Everything Red State vs. Blue State Has Taught Me This Year

By | February 7, 2012

So as I mentioned a little earlier today, this is the one year anniversary of the site. And for the rest of the week I’d like to celebrate by recapping some of the things I’ve learned by doing the different weekly segments. [There will be similar “Top 5” lessons for Working Class Economist, Fast Food Critic, and of course Bubba.] Kicking things off is this list of things I’ve learned by debating friends, strangers, and the occasional relative over the last year.

Lesson 5: Don’t Debate People You Know or You Won’t Know Them For Long. Roughly half of the debates I’ve done have been with people I know personally (as in, not on the internet) and 2 times out of 3 it has put things in a tight spot with them. Sometimes, they may act a little strained around me from then on. Other times, they may not speak to me at all afterwards. [But is that really such a loss when you’re only losing the occasional Facebook message?] Another thing that keeps happening is that I don’t wind up debating the person I set out to, meaning that you may not “know” someone all that well until you get into a knife fight with them. In summation: don’t ask a 70 year old you know to debate you if you don’t really want to know what she thinks about black people.

Lesson 4: Don’t Give People the Option to Remain Anonymous or They Will Take It. Ever since I started this segment, I have always said that anyone who debates me but doesn’t want their real name published can opt out with an alias. This is done to guard against any potential lawsuits, encourage people that might be shy to debate, and also to let someone save face if they really aren’t happy with the way it turns out. In the past year I have had a grand total of three people agree to give their real, full names. Oh well, at least they’re agreeing at all which might not be the case if some couldn’t change their name to “John Doe.”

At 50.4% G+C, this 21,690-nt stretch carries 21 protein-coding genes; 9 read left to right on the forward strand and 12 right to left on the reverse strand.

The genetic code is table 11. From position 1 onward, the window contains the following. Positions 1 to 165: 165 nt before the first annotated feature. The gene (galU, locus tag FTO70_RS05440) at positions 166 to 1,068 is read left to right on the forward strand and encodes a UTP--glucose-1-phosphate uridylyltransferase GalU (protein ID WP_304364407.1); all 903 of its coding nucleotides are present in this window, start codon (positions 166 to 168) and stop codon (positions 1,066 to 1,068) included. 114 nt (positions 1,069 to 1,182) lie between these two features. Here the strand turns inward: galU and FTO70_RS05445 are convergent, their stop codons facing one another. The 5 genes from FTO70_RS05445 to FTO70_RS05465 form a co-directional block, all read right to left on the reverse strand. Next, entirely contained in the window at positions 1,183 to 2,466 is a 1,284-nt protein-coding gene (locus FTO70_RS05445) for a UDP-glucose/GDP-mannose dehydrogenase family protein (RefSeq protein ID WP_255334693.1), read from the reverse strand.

Lesson 3: Drunks Debaters Aren’t Necessarily Fun Debaters. We all like arguing with drunks at a bar or at least find it to be funny, but the problem is it doesn’t read funny and may not even be all that funny unless you’re also drunk. The text transcript of two guys hammered while arguing about everything from Britney Spears to Global Warming is a fucking mess, and might end in a fist fight that won’t be fun for your audience to read or for you to participate in.

Lesson 2: The Faster the Better. I personally hate when a conservative I’m arguing against writes this huge block of text that only they will read. Luckily, most conservatives aren’t clever enough to have four paragraphs worth of things to say, BUT they do like posting links to people that can communicate their ideas better than they can. I set up some clear ground rules of “No links, no letters, no long ass speeches” and let the debate move as fast as possible as possible. That’s going to be the most entertaining for the audience, for you, and probably more enjoyable for them.

Lesson 1: Most Conservatives Are Cowards. I know that reads harsh but it’s true. For every one that will openly come on here, not use an alias, and spar with me for everyone to see, there are a thousand who only want to argue in Facebook messages or when the odds are stacked in their favor. Go to their church or church’s FB page? Sure, they’ll debate you when they have people ready to back them up. Come to my website? Never, but they won’t say “Never because I’m a coward.” Usually it’s going around the world to seem like they’re still tough but they can somehow reconcile that with pussing out.

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